Saturday, November 21, 2009

Wear Reflective Gear when you Run in the Dark

ORN:  7 miles total, 5 x 1 mile intervals, average 8:15/mile
Another gorgeous fall Saturday on which to run.  Sunshine, 53 degrees, no wind...I'll need to remember this during February. 
The schedule called for mile repeats, a workout I am coming to enjoy.  Times were solid; 8:16, 8:12, 8:21, 8:16 and 8:08.  Technique felt smooth. 
But that's not what I wanted to write about.
I left work on Thursday a bit after 6:00pm.  The sun goes down just a little after 5pm these days, so it was fully dark by the time I was driving home.  My favorite running trail crosses the street along the way.  As I drove, my mind still on a couple of vexing issues from the work day, I suddently saw a runner, in the street, crossing right in front of me.  I hit the brakes and nothing happened.  But it was way too close; I was truly rattled.
Why didn't I see the runner?  It was dark.  And when I finally saw the runner, all I saw was dark shorts, dark shirt and a pony tail.  She was virtually invisible.  Nothing to reflect my headlights. 
Don't do this.  Be responsible for your own safety.  During the long winter, many of us do most of our running during dark hours before or after work.  Here's some simple ways to be reflective. 
Pass this on to other runners or your local running clubs. 
Please be safe as you persevere. 


Bob A said...

Absolutely! Good post and can't be said too many times. When I run in the dark (pre-dawn for me) and depending on lighting conditions, I wear a reflective vest, a wrist Road ID with a bright blue blinking light, and an LED light clipped to the visor of my running cap.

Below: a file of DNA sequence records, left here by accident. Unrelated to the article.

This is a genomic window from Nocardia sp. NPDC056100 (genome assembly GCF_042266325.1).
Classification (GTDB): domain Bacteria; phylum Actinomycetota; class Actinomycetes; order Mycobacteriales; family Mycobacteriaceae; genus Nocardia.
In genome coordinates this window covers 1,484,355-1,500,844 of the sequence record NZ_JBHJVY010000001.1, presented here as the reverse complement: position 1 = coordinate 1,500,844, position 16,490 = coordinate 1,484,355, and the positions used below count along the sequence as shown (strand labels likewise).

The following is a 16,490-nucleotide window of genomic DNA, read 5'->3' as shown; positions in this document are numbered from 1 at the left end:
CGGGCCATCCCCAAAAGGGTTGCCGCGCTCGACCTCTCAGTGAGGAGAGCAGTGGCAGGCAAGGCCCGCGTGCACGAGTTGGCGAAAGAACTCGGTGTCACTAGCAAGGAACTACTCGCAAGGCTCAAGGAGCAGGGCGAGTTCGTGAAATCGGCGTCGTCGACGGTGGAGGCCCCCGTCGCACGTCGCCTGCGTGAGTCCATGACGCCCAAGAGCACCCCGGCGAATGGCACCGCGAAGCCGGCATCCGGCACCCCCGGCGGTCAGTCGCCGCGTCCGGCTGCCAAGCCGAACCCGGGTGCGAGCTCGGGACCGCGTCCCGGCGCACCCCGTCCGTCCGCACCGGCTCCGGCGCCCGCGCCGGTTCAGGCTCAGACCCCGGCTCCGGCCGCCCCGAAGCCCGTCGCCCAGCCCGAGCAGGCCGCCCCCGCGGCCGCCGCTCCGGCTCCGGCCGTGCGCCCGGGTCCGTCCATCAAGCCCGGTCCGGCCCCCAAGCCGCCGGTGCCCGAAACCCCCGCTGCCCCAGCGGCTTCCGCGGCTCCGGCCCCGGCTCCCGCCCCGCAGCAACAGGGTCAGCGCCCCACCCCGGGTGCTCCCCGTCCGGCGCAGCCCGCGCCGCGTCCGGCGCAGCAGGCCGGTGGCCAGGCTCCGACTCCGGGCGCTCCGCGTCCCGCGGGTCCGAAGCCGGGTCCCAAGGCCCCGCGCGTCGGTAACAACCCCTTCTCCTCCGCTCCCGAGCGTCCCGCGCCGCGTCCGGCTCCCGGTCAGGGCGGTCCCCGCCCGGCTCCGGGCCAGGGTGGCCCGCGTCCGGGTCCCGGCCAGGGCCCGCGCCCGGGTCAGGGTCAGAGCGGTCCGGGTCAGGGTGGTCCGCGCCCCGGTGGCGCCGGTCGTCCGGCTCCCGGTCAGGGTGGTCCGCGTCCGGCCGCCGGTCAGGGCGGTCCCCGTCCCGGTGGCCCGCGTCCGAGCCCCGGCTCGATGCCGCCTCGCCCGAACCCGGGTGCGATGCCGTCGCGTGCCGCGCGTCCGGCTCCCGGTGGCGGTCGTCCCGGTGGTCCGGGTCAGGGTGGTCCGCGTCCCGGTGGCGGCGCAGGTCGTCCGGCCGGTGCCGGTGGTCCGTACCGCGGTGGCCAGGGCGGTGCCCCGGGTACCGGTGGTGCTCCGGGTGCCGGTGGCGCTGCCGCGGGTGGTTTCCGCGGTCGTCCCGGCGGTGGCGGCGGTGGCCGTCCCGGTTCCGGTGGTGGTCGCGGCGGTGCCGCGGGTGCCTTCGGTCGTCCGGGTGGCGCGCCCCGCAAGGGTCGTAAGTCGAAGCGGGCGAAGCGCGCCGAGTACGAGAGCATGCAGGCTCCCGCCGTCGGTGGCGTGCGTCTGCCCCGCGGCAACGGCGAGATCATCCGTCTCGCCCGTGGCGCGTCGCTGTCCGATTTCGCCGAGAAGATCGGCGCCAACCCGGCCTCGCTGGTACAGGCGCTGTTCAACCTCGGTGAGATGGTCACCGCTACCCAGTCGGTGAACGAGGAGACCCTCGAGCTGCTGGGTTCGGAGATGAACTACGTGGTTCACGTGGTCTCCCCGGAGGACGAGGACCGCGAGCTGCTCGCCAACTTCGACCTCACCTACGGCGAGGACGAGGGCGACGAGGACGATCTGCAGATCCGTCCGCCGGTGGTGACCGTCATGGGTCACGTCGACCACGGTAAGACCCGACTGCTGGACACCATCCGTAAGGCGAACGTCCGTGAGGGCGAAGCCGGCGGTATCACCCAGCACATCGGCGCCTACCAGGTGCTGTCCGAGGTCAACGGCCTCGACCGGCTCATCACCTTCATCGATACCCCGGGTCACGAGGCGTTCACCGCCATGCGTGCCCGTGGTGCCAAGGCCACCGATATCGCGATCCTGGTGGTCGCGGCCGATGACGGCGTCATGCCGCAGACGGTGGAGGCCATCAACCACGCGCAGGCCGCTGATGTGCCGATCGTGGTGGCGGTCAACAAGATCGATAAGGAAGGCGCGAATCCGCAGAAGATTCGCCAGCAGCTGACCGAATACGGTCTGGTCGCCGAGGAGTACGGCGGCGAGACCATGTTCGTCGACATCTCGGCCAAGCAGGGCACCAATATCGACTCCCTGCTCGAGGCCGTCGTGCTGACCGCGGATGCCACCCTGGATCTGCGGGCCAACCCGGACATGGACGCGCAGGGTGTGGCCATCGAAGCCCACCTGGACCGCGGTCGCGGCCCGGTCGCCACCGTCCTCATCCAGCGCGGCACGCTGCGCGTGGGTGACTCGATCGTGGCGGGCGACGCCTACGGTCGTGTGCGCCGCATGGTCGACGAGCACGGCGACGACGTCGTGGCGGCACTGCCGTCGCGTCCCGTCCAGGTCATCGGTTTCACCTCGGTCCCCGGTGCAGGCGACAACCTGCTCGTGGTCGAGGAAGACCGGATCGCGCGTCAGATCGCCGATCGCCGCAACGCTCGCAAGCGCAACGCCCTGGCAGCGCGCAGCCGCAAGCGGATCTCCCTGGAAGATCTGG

There was a lady who ran in my Richmond neighbourhood who ran at the same time I did. She wore black and no reflective gear or lights. Her hair was even black. There were times when I would come up behind her and not even see her until I was only 10-15 yards behind her. Not good.

Pat said...

Good post. But, I think the best advice is to always run behind cars. I may not always be in the cross walk, but I've never heard of a runner getting back into.

Of course, this is easier if you're a slow runner like me.

Sarah said...

Glad your close call was just that and nothing worse!

Thanks for the reminder. It's so easy to forget that cars can't always see us even if we can see them. I always wear my reflective gear in the dark, but am even more careful now that we're running in the evenings when there are more cars out.

Backofpack said...

I'm totally with you - I light up like a Christmas tree when a car headlight spots me. Reflective highlights on my gear, also a reflective zinglet and a headlamp. I know someone who used to run all in black on purpose - kept her "stealth" and feeling safe because no bad guys could see her. Of course, neither could cars...

Darrell said...

Very sage advice. I'm glad your own particular incident was "only" a close call.

Greg said...

Recently I saw the light on this matter. I was at about the 3rd hour of a long run early in the morning, when a car drove right up in front of me and just STOPPED. Window rolled down and the guy said he'd almost run me over a while before, and could I make myself more visible in the future? I actually argued the point, because I had a headlamp, reflective waist belt on my fanny pack, reflective gloves, a reflective headband, AND reflective shoes.

On the way home though, I got to thinking, the only person affected by it would be me. It was my own safety that was the problem. The next day I bought a reflective vest and flashing red light.

I feel like a mobile car lot with lights shining everywhere, but at least I know I'm safe.

Wes said...

no kiddin Joe. It takes but a second to ruin a lifetime :-(